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The Museum Of Bad Art (MOBA) Newsletter, Issue #36
Excerpt


The Museum Of Bad Art presents a new exhibition, "I Just Cant Stop". Relentless Creativity: A celebration of compulsive creativity.

I JUST CAN'T STOP

Opening night patrons reveling in the art
Opening night patrons reveling in the art, above
Visitors admiring 'Nature's Ashtrays' by Stacy Harris
Visitors admiring 'Nature's Ashtrays' by Stacy Harris, above
CNN TV crew interviewing museum patron
CNN TV crew interviewing museum patron, above
The museum was still reeling from the theft of "Eileen", one of the landmark pieces in the MOBA Permanent Collection. The one bright ray of sunshine shining through the storm clouds was the opening Of MOBA's new exhibition:

I Just Can't Stop
Relentless Creativity

The artist as slave to creativity -- An exploration of the compulsive need to create -- Tirelessly, relentlessly, repetitively, repetitively, endlessly... at MOBA's Permanent Gallery in Dedham MA.
Boston newscaster Dixie Whatley came out midweek to film a story about the museum's preparations for its up coming exhibition -- "I just can't stop / Relentless Creativity". Her Wednesday evening newscast featured one of the highlights of the exhibition -- "Nature's Ashtrays" a collection of 50+ sea shells sculptures donated by the artist, Stacey Harris.

Ms. Whatley also announced on the newscast a startling and magnanimous offer to paint a replica of "Eileen". Ms. Whatley was an illustrator before she began her current career as a newscaster. During her visit to the MOBA Gallery on Wednesday she was struck by the profound effect the loss had exacted from the entire staff of the museum. Upon seeing the photograph of "Eileen" on the wall of the museum she spontaneously offered to apply her dormant artistic skills to replicating Eileen's sublime image. While no mere replica could ever replace her, we are thrilled with Dixie's generous offer to help keep Eileen's memory alive.

On Thursday afternoon the show was hung and on Friday the specially commissioned piece "Creation Around The Clock" arrived and was carefully installed by the artist -- Allan Collins.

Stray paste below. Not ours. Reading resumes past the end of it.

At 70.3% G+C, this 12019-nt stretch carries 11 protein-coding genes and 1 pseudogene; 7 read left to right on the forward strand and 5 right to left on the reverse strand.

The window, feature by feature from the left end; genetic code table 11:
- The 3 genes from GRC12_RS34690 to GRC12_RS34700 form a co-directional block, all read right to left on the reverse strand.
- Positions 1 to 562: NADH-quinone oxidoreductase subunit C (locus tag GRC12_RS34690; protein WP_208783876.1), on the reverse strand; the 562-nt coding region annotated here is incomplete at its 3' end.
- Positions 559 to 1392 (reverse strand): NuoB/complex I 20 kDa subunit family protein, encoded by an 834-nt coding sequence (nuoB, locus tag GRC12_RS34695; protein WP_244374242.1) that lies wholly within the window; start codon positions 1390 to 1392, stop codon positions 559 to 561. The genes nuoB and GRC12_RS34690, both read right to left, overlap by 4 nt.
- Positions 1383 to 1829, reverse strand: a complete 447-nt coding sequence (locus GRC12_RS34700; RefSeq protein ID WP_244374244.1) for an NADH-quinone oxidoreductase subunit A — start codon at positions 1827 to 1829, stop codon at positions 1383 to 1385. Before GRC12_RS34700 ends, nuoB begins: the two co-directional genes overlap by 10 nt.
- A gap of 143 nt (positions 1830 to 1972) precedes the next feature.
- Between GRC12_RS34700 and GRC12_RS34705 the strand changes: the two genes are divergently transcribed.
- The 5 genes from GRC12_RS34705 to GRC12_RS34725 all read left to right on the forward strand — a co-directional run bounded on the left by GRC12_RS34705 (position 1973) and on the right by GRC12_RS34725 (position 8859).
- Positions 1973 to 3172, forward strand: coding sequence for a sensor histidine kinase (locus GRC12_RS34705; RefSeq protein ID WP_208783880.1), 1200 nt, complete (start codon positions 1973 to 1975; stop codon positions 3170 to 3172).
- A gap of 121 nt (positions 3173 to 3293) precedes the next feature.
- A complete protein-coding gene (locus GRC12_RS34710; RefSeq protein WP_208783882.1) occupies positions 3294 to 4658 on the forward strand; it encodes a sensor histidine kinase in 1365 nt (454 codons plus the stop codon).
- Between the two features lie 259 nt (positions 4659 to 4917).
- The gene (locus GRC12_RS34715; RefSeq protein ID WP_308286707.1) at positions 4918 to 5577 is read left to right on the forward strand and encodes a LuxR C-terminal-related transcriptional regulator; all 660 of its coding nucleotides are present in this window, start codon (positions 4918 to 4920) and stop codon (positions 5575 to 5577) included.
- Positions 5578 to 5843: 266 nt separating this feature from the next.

On Friday night, the Virtual Museum CD-ROM was installed on a computer and the MOBA gift shop was set up in the lobby just in time for the arrival of the first guests. At 7:30 the crowd poured down the stairs to the gallery below.

"Nature's Ashtrays" by Stacey Harris were prominently displayed on a specially built cloth covered shelf that ran the length of the gallery. The entire collection of sea shell sculptures along with Ms. Harris's submission letter (see MOBA News #34) were the centerpiece and inspiration for the entire I Just Can't Stop Exhibition.

In the middle of the gallery Allan Collins displayed his specially commissioned piece:
Creation Around The Clock
Engraved ostrich egg with clock movement by Allan Collins
This piece was specially commissioned by MOBA for the opening of this exhibition. Upon hearing the title of the exhibition: "I Just Can't Stop / Relentless Creativity" Mr. Collins was struck by the simple truth of these words. His egg is a tribute to the overpowering creative forces that act on each of us, every minute of every day. This intricately etched ostrich egg with repeating patterns of bees, ants, the Energizer Battery BunnyTM and the repeating text I Just Can't Stop hypnotized all who saw it, slowly rotating on it's precision timepiece mounting.

Throughout the evening, Mr. Collins described the details of the process, the meaning of the image and the fact that "he just can't stop" to all who came within its force. He answered hundreds of questions and talked at length about Relentless Creativity.

Later in the evening, Sangfroid Winslow arrived bearing a 6th painting to add to his series of 5 three-eyed portraits that were featured as part of the exhibition. Mr. Winslow's "More" was pulled from the trash a year ago by our esteemed curator Mr. Wilson. The painting was part of out first show at MOBA's Permanent Gallery in November. A month later, Mr. Winslow called the museum to say that he heard from a friend that MOBA was exhibiting his painting. He said that if we liked "More", he had many others that we would like -- even worse.